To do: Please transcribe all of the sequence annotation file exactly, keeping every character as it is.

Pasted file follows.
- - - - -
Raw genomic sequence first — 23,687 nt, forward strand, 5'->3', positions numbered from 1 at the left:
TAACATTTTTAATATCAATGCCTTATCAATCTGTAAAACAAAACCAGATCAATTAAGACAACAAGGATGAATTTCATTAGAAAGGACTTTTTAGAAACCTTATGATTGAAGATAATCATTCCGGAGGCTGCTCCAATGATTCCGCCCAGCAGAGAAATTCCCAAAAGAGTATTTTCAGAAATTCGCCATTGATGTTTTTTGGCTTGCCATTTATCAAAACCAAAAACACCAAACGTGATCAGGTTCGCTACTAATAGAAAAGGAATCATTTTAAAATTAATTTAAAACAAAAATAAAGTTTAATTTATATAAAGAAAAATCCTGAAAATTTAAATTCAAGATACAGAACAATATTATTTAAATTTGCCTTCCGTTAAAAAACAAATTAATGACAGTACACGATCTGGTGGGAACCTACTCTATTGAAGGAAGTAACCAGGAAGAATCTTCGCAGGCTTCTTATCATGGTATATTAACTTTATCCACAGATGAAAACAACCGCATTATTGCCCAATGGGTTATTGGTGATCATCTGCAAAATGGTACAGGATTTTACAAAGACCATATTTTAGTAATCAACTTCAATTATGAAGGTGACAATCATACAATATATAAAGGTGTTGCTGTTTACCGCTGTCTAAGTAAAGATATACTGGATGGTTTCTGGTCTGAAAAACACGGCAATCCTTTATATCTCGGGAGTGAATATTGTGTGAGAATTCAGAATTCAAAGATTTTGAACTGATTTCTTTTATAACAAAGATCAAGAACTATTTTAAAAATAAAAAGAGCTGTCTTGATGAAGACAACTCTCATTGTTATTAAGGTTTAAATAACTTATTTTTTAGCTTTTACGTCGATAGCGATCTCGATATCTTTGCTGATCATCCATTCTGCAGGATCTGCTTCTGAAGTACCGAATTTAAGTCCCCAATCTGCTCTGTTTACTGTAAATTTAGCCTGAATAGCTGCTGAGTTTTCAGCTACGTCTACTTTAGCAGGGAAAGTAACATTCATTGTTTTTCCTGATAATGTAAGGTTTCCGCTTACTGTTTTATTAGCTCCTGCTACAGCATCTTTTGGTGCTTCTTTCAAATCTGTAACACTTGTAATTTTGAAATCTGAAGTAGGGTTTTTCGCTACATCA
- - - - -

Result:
Raw genomic sequence first — 23,687 nt, forward strand, 5'->3', positions numbered from 1 at the left:
TAACATTTTTAATATCAATGCCTTATCAATCTGTAAAACAAAACCAGATCAATTAAGACAACAAGGATGAATTTCATTAGAAAGGACTTTTTAGAAACCTTATGATTGAAGATAATCATTCCGGAGGCTGCTCCAATGATTCCGCCCAGCAGAGAAATTCCCAAAAGAGTATTTTCAGAAATTCGCCATTGATGTTTTTTGGCTTGCCATTTATCAAAACCAAAAACACCAAACGTGATCAGGTTCGCTACTAATAGAAAAGGAATCATTTTAAAATTAATTTAAAACAAAAATAAAGTTTAATTTATATAAAGAAAAATCCTGAAAATTTAAATTCAAGATACAGAACAATATTATTTAAATTTGCCTTCCGTTAAAAAACAAATTAATGACAGTACACGATCTGGTGGGAACCTACTCTATTGAAGGAAGTAACCAGGAAGAATCTTCGCAGGCTTCTTATCATGGTATATTAACTTTATCCACAGATGAAAACAACCGCATTATTGCCCAATGGGTTATTGGTGATCATCTGCAAAATGGTACAGGATTTTACAAAGACCATATTTTAGTAATCAACTTCAATTATGAAGGTGACAATCATACAATATATAAAGGTGTTGCTGTTTACCGCTGTCTAAGTAAAGATATACTGGATGGTTTCTGGTCTGAAAAACACGGCAATCCTTTATATCTCGGGAGTGAATATTGTGTGAGAATTCAGAATTCAAAGATTTTGAACTGATTTCTTTTATAACAAAGATCAAGAACTATTTTAAAAATAAAAAGAGCTGTCTTGATGAAGACAACTCTCATTGTTATTAAGGTTTAAATAACTTATTTTTTAGCTTTTACGTCGATAGCGATCTCGATATCTTTGCTGATCATCCATTCTGCAGGATCTGCTTCTGAAGTACCGAATTTAAGTCCCCAATCTGCTCTGTTTACTGTAAATTTAGCCTGAATAGCTGCTGAGTTTTCAGCTACGTCTACTTTAGCAGGGAAAGTAACATTCATTGTTTTTCCTGATAATGTAAGGTTTCCGCTTACTGTTTTATTAGCTCCTGCTACAGCATCTTTTGGTGCTTCTTTCAAATCTGTAACACTTGTAATTTTGAAATCTGAAGTAGGGTTTTTCGCTACATCA